What changes do you want in your story? A new business. Less eating. Gentler words. Reconnection with old friends or making new ones. Meditating. More physical activity. Stopping self-medication. Building a garden or a boat. There are so many ways to fill your story with your personal values or your own goals. What are yours?
The first task in a rewrite is to decide what you want to change that will promote the story you want told. Of course, the follow through gets tough when the weeks begin to roll into old patterns, so vigilance is paramount.
Here are some very clever ways to make those changes, then keep them in place after making them.
The serenity prayer of Reinhold Neibuhr invokes acceptance of what you cannot change, changing what you can, and possessing the wisdom to know the difference. The idea is a good model that covers a lot of ground, but determining the difference between what you can and cannot change isn't always easy. Here are some things you do have control over.
Homemade Ice Cream in a Bag
Here's your single serving of ice cream. Each bag can be personalized according to taste, with mint, chocolate, or fruit. This is a fun way to spend time with your favorite people on slow, hot days.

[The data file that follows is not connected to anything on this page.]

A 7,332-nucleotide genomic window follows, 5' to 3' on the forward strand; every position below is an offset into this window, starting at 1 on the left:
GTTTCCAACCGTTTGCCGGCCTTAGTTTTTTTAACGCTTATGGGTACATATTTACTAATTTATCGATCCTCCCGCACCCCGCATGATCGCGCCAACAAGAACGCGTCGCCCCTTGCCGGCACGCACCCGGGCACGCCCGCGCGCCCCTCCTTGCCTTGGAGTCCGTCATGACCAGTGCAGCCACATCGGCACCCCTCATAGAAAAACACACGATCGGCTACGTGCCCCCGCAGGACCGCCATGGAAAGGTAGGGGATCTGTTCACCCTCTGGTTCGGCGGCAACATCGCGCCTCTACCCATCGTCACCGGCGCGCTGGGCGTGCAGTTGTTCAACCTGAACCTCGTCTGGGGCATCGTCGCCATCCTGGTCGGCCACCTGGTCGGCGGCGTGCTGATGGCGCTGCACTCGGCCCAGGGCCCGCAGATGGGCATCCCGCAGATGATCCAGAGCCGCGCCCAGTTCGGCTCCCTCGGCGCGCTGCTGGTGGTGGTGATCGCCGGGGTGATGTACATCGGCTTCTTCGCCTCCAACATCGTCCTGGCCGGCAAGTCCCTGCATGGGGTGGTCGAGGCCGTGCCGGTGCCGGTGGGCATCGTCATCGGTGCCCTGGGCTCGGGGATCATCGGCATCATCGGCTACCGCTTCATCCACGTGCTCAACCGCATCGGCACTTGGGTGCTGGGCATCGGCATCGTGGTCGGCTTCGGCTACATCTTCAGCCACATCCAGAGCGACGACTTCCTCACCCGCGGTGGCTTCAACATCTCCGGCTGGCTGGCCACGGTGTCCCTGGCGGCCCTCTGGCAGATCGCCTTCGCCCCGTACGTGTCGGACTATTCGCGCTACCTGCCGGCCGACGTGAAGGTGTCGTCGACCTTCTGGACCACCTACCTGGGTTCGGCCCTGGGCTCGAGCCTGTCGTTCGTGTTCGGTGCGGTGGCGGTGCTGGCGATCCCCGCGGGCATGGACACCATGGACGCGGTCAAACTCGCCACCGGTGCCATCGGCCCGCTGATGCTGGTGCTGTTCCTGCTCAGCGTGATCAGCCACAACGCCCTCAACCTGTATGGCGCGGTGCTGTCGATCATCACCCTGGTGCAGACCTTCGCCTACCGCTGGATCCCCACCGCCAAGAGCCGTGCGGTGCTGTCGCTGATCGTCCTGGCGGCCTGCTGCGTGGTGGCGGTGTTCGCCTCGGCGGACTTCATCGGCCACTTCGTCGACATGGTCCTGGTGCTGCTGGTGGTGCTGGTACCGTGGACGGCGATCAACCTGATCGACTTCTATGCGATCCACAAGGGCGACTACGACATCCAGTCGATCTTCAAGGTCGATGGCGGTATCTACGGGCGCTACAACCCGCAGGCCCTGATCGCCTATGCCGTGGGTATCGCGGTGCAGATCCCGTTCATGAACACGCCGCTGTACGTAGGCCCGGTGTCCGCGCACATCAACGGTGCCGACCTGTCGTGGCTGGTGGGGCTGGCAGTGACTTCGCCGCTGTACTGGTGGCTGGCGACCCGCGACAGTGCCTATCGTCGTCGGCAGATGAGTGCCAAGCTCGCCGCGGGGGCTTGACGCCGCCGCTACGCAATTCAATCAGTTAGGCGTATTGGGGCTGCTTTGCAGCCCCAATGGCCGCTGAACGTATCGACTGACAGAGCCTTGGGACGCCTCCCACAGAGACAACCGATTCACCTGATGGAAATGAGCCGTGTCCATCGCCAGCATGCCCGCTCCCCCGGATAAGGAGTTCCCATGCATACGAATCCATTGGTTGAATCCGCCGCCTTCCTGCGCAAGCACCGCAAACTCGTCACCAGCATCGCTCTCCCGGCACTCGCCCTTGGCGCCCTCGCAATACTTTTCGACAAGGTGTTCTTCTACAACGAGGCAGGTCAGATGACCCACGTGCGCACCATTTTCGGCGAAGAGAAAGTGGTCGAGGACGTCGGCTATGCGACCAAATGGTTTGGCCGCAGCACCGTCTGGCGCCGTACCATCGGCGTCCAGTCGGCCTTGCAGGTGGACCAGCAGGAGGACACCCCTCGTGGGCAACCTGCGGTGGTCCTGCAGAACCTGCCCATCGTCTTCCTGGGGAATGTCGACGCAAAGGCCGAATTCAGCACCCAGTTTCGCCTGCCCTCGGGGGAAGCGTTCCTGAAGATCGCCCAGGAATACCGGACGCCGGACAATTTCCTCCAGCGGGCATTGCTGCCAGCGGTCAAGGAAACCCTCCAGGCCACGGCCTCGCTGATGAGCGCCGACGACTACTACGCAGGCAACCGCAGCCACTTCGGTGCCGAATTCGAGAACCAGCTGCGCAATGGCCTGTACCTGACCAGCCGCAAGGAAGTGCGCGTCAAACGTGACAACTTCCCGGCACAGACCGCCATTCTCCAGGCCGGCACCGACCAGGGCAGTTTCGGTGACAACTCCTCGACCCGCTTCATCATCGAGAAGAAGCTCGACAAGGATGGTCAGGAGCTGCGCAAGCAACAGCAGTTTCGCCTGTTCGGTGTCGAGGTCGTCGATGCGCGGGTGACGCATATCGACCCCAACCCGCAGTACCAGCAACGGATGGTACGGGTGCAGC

A colleague who just heard your presentation at work is giving you some feedback that you were too quiet, didn’t get to the point quickly enough and lacked a compelling example. Your breathing goes shallow and your body stiffens, your heart speeds up, and you look around to see if anyone is in earshot of this conversation. You worked for days trying to perfect this presentation--days!
Conflict is inevitable. How you address that conflict can mean the difference between being constantly in battle, and an easy alliance with your significant other, parent, child, or co-worker. Fighting dirty creates losers all round. Fair fighting creates winners of everyone. Each of the following rules can make conflict a business-like, and profitable, endeavor.
When our bodies react with fear, there's so much we can do to beat that anxiety without drugging ourselves. These are some powerful "weapons" against anxiety.